The Myth of Rosie the Riveter (model abstract)

James J. Kimble and Lester C. Olson, “Visual Rhetoric Representing Rosie the Riveter: Myth and Misconception in J. Howard Miller’s ‘We Can Do It!’ Poster” Rhetoric & Public Affairs 9.4 (2006): 533-570.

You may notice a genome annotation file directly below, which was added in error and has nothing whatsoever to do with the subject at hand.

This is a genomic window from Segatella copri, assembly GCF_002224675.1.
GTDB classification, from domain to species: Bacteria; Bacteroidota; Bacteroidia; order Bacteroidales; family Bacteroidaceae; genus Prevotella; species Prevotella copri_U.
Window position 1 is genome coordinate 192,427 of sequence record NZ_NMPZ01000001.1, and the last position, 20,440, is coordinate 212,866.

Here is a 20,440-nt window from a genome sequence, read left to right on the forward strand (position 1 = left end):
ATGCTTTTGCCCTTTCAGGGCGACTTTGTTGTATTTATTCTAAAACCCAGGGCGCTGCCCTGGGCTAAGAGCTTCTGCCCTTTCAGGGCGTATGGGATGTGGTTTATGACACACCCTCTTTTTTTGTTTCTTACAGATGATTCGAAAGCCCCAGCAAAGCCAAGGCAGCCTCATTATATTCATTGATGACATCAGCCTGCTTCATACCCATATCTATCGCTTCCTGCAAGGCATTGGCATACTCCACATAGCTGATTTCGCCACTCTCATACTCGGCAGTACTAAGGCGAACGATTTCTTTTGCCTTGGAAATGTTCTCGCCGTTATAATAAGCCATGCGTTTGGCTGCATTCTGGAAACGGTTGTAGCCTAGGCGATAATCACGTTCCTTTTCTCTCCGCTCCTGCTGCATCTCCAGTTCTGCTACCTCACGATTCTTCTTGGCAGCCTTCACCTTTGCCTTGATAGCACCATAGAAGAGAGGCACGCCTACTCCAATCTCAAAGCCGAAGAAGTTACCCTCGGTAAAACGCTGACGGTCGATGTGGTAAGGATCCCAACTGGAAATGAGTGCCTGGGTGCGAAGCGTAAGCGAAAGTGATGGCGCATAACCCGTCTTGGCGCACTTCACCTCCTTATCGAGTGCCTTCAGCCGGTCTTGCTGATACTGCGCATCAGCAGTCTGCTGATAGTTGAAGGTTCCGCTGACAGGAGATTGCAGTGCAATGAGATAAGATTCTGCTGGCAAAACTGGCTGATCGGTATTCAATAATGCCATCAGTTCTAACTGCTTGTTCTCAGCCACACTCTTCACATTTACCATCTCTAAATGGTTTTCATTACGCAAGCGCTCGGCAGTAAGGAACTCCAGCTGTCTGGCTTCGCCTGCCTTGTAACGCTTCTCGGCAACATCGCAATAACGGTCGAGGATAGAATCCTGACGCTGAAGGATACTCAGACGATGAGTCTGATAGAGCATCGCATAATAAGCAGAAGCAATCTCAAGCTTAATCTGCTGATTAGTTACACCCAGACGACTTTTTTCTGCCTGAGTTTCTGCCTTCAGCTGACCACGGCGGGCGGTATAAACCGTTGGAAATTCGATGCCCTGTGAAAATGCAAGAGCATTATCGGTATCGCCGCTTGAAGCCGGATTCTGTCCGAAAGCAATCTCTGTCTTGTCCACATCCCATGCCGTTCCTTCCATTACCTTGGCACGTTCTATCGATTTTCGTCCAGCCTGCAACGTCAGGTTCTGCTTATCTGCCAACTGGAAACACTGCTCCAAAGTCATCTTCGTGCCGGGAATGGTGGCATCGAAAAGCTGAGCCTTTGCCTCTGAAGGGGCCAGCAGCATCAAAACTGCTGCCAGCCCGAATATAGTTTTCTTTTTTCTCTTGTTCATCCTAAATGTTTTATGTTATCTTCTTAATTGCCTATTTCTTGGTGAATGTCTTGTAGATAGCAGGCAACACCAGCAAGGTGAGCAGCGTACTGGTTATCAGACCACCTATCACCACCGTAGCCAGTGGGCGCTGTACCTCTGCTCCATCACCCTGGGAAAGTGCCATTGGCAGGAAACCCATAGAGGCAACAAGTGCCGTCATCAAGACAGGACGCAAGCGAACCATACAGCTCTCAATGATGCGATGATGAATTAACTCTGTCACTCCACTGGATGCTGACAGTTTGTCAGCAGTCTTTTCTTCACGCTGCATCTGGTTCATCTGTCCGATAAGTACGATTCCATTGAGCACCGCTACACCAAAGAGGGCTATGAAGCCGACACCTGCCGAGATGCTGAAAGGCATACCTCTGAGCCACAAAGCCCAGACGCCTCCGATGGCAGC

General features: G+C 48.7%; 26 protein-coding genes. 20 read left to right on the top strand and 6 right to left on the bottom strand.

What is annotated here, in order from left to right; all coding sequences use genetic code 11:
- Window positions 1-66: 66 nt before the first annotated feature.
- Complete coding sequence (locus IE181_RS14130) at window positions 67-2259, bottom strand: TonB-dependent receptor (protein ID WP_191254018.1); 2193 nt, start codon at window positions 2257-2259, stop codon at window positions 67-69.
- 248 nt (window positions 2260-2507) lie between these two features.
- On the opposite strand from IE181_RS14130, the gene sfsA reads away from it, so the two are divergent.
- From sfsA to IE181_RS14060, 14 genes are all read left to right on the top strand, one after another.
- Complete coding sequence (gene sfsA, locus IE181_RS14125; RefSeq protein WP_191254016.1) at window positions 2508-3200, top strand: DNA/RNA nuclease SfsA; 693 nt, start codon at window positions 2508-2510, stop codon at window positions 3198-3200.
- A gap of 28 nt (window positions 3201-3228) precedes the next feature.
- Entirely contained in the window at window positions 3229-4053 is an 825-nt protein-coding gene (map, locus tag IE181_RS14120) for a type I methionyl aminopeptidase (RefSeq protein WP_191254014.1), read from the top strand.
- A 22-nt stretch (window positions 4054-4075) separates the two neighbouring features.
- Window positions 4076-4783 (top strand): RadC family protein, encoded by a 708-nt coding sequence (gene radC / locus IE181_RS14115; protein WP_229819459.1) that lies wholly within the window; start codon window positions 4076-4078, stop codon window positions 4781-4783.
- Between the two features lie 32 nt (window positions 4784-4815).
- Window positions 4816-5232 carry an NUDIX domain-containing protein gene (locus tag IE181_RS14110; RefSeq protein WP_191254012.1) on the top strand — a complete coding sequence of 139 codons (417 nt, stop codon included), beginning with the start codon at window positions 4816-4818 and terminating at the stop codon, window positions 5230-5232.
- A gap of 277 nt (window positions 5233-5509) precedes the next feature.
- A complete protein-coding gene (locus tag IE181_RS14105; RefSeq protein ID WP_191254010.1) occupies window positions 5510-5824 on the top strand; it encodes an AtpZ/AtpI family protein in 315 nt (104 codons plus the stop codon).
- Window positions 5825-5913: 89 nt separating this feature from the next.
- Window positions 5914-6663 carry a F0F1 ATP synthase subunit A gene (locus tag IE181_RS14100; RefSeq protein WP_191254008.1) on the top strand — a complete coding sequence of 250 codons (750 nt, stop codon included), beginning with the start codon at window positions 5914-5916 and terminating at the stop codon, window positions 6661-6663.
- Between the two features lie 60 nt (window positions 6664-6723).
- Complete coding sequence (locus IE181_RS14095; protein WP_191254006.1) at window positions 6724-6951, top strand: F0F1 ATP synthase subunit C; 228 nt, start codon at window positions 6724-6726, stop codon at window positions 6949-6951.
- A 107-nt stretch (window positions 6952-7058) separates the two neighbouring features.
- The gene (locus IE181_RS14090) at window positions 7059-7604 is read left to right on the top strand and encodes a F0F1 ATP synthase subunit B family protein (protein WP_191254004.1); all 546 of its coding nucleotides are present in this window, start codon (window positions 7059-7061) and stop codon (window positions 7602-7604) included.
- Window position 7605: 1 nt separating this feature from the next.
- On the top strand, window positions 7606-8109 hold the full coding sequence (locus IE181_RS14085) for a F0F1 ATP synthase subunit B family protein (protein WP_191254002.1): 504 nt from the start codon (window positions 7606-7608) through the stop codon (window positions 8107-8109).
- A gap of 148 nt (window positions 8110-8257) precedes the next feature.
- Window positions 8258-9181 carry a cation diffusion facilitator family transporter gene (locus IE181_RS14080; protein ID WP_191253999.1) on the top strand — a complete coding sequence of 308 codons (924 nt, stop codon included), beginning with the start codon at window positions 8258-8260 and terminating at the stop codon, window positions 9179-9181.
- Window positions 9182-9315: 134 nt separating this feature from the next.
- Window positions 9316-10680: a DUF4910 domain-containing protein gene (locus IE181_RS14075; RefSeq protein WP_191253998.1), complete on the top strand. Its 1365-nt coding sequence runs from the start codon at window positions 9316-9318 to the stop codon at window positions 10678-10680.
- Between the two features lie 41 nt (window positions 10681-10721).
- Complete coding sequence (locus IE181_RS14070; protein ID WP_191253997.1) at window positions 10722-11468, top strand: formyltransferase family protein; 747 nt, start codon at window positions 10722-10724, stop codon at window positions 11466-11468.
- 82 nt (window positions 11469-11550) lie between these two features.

Kimble and Olsen expose the inconsistencies and inaccuracies between the present ‘truths’ about J. Howard Miller’s iconic “We Can Do It!” and the poster’s era’s actual contextual use and view. They systematically debunk four troublesome misconceptions: that Norman Rockwell created the original “We Can Do It!,” that the U.S. government generated the poster, that it was meant as a labor recruitment mechanism, and that the image was famous during World War II. In reality, “We Can Do It!” was actually a Howard original while “Rosie the Riveter,” a completely separate image, was a Rockwell design. The U.S. government did not commission it for war labor recruitment, but Westinghouse management did in order to increase motivation and productivity within Westinghouse factories. Finally, “We Can Do It” was not famous during World War II, as it is now, because it was confined within Westinghouse walls and only viewed by in-house employees for a mere two weeks. Kimble and Olsen contrast today’s projected ideals of feminism and patriotism with the poster’s original intentions as a ways to unveil the actual contextual meanings. They examine two areas: the connection between visual elements and displayed words, and the “cohesive method” (549) of an image when analyzed as a part of a whole series, using Peter Burke’s ideas. These two analytical techniques bring to light the poster’s “mixed verbal and visual messages in their original communicative use, circulation, and placement in his [Howard’s] series of shop posters” (549). In terms of the visual and verbal elements, they survey the use of “We,” “It,” and the flexed-and-fisted arm gesture. The combination of the three suggests that Howard meant to target Westinghouse’s employees specifically, not the entire nation, therefore negating the idea of pure intended patriotism. As for the feminist side, “We Can Do It!” was part of a 42-poster series, composed of only ten others portraying women and which, instead of epitomizing feminism, depicted women as the paragon of home and family, therefore negating the modern belief that it was meant as a feminine empowering device. Kimble and Olsen illustrate how society has projected romantic ideals of feminism and patriotism onto Howard’s image therefore creating a visionary, yet false, representation of the poster’s original use, and consequently of the period’s actual attitudes, resulting in an unfortunate event: that this beloved poster now represents “a past that never was” (562). [392 words.]

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